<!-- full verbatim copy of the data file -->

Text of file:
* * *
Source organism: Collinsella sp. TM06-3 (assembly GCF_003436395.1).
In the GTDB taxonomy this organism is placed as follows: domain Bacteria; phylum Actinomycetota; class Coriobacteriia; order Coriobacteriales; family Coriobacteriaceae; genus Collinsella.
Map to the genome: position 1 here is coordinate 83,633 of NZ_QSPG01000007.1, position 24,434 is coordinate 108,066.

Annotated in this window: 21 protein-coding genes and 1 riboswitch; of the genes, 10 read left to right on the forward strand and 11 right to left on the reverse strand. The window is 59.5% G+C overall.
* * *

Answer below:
Source organism: Collinsella sp. TM06-3 (assembly GCF_003436395.1).
In the GTDB taxonomy this organism is placed as follows: domain Bacteria; phylum Actinomycetota; class Coriobacteriia; order Coriobacteriales; family Coriobacteriaceae; genus Collinsella.
Map to the genome: position 1 here is coordinate 83,633 of NZ_QSPG01000007.1, position 24,434 is coordinate 108,066.

Annotated in this window: 21 protein-coding genes and 1 riboswitch; of the genes, 10 read left to right on the forward strand and 11 right to left on the reverse strand. The window is 59.5% G+C overall.